A Confederacy of Dunces won the Pulitzer Prize for Fiction in 1981. However, the novel was written in the 1960s and its journey to publication is a long history and an interesting story in itself. I mention this at the start of this review because the short forward to the novel by Walker Percy foregrounds the circumstances of its publication as well as the sad end of its author – John Kennedy Toole committed suicide after several attempts to publish the book – and his mother’s long efforts to have it published posthumously.
Barthes’ essay, ‘The Death of the Author’, published in 1967 (a date roughly roughly analogous to the period Toole was attempting to publish his book) eschews the idea that an author’s life or intentions might serve to understand or approach a text. But I am not an academic writer, and given Percy’s foregrounding of Toole’s personal story I am inclined to explore Toole’s life briefly in connection with his creation. Because, as I read A Confederacy of Dunces my interest in Toole was piqued by his gargantuan protagonist. In short, I found it difficult to separate my curiosity about Toole from the story of Ignatius Reilly. This enormous and ballooning character, unemployed, holding an advanced degree, a man of around thirty who constantly wears a green hunting cap with green ear flaps, with blue and yellow eyes, who pens his social diatribes in his bedroom which no-one is ever likely to want to read, and lives with his long-suffering mother, Irene, is a figure who existed, as I read, outside the pages of the novel: he seemed entirely real. Walker Percy had planted a seed in my mind, that Ignatius Reilly, as much as I knew it was naïve to think so, was somehow an avatar of his creator. I had the bare facts in my hands. Toole sounded like a loner, a highly intelligent and creative man who others didn’t get, who lived with his mother – a strong and determined person according to Percy’s account of her, virtually forcing her son’s manuscript on him to read – whom I imagined dominated Toole’s life. I read more about his life after I finished the novel, and found that some of my impressions seem supported. But Toole was obviously more complex and had conformed to social expectations more than Ignatius. Yes, Toole also had advanced degrees, for instance, but he had also taught at universities and had served in the army as an education officer.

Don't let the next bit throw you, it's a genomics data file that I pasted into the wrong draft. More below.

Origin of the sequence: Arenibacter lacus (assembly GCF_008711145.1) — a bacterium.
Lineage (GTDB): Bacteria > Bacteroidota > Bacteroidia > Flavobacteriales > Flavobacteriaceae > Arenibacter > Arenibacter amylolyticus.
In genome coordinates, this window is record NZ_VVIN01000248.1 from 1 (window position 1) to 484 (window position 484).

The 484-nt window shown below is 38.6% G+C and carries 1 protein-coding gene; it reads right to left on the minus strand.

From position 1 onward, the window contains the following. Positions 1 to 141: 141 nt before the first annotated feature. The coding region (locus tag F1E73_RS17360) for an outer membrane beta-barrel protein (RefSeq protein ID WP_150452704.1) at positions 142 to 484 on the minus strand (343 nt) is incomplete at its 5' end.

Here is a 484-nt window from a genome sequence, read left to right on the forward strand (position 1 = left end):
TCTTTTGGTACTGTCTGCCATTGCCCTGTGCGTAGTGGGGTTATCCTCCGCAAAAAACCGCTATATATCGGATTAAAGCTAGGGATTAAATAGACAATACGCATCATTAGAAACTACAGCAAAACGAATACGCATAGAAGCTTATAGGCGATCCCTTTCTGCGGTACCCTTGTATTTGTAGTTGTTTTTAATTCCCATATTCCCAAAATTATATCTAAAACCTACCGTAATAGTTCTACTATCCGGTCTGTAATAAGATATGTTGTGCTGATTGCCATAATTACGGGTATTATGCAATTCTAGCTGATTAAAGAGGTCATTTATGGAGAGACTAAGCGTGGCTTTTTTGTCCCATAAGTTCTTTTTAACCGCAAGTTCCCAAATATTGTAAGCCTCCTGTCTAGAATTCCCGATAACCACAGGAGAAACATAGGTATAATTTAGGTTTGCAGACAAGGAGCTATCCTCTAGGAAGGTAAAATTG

Yet there were other aspects of Toole’s protagonist which seemed to align with Toole, himself. It turns out that Toole had worked for a clothing manufacturer with similar problems to his fictional Levy Pants where Ignatius briefly works, and he also filled in as a hot tamale cart vendor for a friend at one stage, similar to Ignatius’ job as a hot dog vendor, pushing a hot dog cart around the streets of New Orleans and eating more of the product than he sells. There is even a sense that a traumatic event is the catalyst for change, both for Ignatius and Toole. Miss Annie, Ignatius’ the long-suffering neighbour, tells the story of the death of Ignatius’ dog, and I remember thinking as I read that this was obviously significant to an understanding Ignatius’s character (Ignatius even masturbates to fantasies of his dog early in the novel). The dog’s death marks a change in Ignatius: he breaks with the church when his priest will not officiate for the dog’s burial, his relationship with his mother deteriorates, and Ignatius becomes withdrawn, rejecting the obvious sexual advances of Myrna Minkoff. Toole seems to have had his own turning point. When he was serving in the army a gay army instructor attempted suicide and Toole was criticised for not calling for help immediately – he was hoping the man would recover and avoid reprisal – and fell into depression. It was shortly after this that he began writing his novel and the gay community features heavily in some aspects of the plot.